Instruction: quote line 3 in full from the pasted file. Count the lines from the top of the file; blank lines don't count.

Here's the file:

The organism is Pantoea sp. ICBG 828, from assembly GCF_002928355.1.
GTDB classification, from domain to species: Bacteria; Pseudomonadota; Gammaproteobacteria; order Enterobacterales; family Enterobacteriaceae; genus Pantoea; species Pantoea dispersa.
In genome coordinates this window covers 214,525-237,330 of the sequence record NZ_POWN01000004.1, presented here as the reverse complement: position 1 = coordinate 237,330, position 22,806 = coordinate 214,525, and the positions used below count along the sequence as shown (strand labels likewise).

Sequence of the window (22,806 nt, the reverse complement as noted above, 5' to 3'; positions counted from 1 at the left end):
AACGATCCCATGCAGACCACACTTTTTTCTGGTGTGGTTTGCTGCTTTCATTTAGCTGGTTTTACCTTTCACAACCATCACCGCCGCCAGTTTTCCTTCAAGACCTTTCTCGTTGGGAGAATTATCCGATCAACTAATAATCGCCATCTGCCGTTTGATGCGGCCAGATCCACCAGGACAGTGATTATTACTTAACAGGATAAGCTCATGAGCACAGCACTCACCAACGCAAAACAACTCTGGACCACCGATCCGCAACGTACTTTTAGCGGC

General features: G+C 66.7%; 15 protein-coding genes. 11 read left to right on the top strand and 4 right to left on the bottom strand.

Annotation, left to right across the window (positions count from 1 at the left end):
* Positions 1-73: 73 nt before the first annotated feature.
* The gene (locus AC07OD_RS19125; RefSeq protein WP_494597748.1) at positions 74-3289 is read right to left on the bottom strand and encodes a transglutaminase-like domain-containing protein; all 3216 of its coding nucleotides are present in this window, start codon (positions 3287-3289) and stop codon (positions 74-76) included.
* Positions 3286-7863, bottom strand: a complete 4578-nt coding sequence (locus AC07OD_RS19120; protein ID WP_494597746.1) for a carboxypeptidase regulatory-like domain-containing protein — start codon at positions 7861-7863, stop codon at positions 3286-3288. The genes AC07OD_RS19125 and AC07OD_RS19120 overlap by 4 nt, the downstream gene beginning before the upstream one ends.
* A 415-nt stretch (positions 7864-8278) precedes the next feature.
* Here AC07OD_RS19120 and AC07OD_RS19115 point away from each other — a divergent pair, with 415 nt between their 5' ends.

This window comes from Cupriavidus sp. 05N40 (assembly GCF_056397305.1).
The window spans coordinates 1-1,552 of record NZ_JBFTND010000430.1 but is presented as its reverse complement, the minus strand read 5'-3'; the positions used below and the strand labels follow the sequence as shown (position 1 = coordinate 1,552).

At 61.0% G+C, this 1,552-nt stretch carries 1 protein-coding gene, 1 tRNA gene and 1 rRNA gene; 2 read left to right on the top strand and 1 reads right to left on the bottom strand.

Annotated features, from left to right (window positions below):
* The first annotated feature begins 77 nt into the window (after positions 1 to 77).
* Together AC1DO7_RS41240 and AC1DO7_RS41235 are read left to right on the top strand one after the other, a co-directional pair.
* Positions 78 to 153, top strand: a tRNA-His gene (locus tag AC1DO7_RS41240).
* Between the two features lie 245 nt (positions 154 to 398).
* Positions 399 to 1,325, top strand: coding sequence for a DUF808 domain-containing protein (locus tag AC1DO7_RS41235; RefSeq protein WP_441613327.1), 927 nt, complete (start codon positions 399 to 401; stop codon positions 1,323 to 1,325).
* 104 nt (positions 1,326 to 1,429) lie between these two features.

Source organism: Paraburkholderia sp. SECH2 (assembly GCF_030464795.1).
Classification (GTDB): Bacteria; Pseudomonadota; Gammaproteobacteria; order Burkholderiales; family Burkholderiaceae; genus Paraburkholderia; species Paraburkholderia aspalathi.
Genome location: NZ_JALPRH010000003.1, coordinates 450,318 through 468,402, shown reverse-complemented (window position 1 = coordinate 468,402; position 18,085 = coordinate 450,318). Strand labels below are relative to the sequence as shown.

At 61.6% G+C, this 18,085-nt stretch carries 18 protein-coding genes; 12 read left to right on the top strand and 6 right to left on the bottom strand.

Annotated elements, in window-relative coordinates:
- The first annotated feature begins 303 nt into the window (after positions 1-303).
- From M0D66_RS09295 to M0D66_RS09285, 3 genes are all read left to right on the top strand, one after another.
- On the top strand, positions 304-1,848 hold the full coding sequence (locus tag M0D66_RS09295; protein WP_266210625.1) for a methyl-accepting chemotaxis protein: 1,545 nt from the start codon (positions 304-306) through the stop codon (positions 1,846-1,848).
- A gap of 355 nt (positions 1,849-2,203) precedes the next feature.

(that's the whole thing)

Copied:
In genome coordinates this window covers 214,525-237,330 of the sequence record NZ_POWN01000004.1, presented here as the reverse complement: position 1 = coordinate 237,330, position 22,806 = coordinate 214,525, and the positions used below count along the sequence as shown (strand labels likewise).